Tim Pratt
SF and Fantasy Writer

Archive for January, 2013

The Birds and the Flies: An Officeboy Dialogue

Saturday, January 26th, 2013

An Officeboy dialogue, which occurred more-or-less as written between my son and myself last night.

Officeboy: “Flies are bad bugs.”

Me: “They don’t do us much good, it’s true.”

OB: “If there’s poop outside, flies will walk in poop, and then bring poop inside your house on their feet.”

Me: “I suppose so.”

OB: “So they’re bad!”

Me: “They’re part of the food chain though. I guess birds eat them.”

OB: “Birds eat flies?”

Me: “Sure.”

OB: “Flies eat poop!”

Me: “Indeed.”

OB: “Birds eat poop!”

Me: “Well, indirectly… but we eat birds.”

OB: “We do?”

Me: “Sure. Turkey, chickens, those are birds we eat.”

OB: “But not when they’re alive.”

Me. “Um. Correct. We do not eat birds when they’re alive.”

OB: “The birds’ owners would be mad.”

Me: “Ha. I bet they would.”

OB, confidently: “They would call 911.”

Me: “… Yes. If someone looked out their window and saw you in their yard eating one of their chickens alive, it would not surprise me if they called 911.”

I Like To Ride My Bicycle

Tuesday, January 22nd, 2013

So, awesome things: my kid can ride a bike! We got him a two-wheeler for Xmas, and after some discussion and research and talking to other parents, we decided to skip training wheels entirely. (They’re good for getting a kid comfortable on a bike and learning to steer, sure, but they just delay the inevitable necessity of learning to balance on two wheels and falling on your head a few times and so on.)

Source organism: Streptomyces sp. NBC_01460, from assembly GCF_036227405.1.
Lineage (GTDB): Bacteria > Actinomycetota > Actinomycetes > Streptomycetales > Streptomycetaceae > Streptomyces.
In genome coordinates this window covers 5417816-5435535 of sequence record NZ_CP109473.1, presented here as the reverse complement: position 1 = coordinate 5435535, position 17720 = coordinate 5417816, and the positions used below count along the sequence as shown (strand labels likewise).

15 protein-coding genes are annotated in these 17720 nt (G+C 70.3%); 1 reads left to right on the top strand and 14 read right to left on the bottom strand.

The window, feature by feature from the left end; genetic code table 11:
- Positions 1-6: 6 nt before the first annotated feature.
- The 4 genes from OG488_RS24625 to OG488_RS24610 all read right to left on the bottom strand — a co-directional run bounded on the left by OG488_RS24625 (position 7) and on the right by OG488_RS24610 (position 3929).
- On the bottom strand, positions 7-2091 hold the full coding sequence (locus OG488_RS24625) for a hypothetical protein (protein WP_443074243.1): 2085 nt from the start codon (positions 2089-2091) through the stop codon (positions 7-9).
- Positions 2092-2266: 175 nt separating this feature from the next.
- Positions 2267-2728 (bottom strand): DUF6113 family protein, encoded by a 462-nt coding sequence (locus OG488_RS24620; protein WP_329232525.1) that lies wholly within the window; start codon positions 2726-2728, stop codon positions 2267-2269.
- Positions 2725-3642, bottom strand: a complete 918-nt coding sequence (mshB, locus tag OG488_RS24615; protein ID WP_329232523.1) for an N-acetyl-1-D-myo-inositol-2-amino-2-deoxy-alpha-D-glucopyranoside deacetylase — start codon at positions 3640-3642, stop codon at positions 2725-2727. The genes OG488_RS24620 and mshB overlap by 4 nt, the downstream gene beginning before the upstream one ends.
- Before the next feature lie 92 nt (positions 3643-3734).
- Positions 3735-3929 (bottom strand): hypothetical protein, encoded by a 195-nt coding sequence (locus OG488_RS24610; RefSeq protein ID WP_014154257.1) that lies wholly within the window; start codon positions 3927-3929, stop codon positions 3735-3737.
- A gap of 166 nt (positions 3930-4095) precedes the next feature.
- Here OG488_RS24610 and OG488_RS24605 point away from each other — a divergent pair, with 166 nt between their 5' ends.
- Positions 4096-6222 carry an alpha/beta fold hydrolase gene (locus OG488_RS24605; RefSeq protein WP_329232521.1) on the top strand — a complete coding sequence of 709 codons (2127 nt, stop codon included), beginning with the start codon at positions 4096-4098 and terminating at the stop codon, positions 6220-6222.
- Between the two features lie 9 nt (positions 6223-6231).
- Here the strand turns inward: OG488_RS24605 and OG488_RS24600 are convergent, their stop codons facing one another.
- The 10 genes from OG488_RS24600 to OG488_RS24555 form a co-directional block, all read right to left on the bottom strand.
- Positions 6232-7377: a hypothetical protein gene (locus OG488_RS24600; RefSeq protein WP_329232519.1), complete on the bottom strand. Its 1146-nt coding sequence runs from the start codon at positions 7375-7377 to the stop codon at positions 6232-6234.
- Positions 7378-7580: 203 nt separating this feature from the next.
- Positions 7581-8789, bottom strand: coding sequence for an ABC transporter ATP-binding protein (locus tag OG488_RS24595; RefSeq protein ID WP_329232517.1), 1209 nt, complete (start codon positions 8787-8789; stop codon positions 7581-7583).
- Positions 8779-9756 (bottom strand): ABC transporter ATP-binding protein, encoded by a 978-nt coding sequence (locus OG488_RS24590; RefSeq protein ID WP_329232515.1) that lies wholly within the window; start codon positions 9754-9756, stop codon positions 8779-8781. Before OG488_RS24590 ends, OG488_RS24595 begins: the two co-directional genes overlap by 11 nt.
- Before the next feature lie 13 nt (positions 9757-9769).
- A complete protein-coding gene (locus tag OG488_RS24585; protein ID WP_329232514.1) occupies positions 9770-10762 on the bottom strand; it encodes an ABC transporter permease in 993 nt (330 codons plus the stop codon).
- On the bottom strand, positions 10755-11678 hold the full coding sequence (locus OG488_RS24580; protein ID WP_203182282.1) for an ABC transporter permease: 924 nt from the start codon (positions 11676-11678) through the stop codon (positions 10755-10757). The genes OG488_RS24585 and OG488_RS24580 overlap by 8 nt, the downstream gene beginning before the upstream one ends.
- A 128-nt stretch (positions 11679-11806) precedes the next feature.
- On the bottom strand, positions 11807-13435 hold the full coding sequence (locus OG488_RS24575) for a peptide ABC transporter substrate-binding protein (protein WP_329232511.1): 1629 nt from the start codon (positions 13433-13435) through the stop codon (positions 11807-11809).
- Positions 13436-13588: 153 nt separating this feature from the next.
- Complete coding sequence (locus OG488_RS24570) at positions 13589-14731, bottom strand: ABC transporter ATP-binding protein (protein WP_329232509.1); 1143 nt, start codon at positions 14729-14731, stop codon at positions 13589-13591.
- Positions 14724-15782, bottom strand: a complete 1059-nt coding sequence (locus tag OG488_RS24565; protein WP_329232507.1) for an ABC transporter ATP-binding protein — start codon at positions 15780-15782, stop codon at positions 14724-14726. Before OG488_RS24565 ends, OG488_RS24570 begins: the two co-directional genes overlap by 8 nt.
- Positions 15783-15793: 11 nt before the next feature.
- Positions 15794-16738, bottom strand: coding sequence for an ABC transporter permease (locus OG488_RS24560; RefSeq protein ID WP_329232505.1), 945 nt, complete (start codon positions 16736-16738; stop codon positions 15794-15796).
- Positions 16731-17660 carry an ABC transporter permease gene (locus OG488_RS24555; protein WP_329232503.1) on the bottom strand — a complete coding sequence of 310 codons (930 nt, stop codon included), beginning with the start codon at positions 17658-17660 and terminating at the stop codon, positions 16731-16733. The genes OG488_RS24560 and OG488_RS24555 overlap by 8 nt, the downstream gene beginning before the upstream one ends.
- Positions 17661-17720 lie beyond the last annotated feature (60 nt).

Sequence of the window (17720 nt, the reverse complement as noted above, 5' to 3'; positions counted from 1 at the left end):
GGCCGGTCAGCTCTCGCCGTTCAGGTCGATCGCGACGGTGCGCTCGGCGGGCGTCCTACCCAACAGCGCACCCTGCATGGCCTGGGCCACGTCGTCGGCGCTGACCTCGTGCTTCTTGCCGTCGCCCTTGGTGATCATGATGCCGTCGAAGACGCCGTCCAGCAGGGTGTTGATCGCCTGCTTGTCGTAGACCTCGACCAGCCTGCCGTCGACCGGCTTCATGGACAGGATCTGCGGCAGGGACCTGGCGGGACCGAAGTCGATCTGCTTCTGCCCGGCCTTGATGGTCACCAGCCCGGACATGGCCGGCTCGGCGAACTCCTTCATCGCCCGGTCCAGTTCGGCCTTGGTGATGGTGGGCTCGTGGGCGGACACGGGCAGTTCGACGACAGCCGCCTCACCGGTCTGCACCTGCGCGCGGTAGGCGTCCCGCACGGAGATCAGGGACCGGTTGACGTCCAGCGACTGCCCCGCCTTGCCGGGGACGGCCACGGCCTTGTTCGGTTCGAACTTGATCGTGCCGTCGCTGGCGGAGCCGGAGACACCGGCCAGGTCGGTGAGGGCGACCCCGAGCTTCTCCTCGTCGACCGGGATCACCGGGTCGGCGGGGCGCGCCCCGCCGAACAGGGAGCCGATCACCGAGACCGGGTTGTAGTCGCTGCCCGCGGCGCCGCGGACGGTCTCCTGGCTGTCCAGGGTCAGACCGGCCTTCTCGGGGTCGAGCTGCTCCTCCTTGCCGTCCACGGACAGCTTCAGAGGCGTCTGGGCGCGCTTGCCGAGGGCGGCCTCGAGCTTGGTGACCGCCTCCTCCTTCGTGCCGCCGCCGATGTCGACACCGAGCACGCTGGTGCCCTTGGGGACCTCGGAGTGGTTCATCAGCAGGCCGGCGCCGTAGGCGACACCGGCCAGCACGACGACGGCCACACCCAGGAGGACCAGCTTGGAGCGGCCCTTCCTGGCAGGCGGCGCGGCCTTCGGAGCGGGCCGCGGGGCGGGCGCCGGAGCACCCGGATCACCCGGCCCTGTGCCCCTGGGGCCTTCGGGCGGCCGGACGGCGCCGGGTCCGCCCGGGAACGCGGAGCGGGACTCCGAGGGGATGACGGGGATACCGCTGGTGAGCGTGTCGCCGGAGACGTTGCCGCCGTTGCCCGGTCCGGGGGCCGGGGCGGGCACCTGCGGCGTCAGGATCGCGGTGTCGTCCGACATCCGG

He’d messed around on the bike a couple of times since getting it, but last Saturday was the first day I really had time to devote an afternoon to helping him figure it out. We went down the block to the elementary school (where he’ll be at Kindergarten next year), because it has a big paved area and lots of paths, including a nice long wide straightaway. To simplify things for him I lowered the seat a lot, so he could put down his feet to stop if he panicked. We did the whole “you ride while I run alongside and keep the bike from falling over” thing a few times, then the “me letting go so you can coast” thing.

He picked it up remarkably quickly. Within half an hour he was pedaling around, though I had to give him a little push to get him started. Within an hour he was getting himself started, muttering “stomp, glide” to himself to remember how to begin the process. By the time we were done for the afternoon he’d pretty much mastered turning. We raised the seat to a reasonable height and went out again the next day. Once he adjusted to getting started with the seat up higher, he just merrily rode around (pursued by a little kid on a scoot-bike who adored him. I remember when my son was the little one chasing adoringly after older kids!). The only thing he doesn’t have the hang of yet is using the brakes to stop. He tends to put his feet down and drag his toes on the asphalt (ack, his shoes!) or just, like, steers into a hedge. But he’ll get it.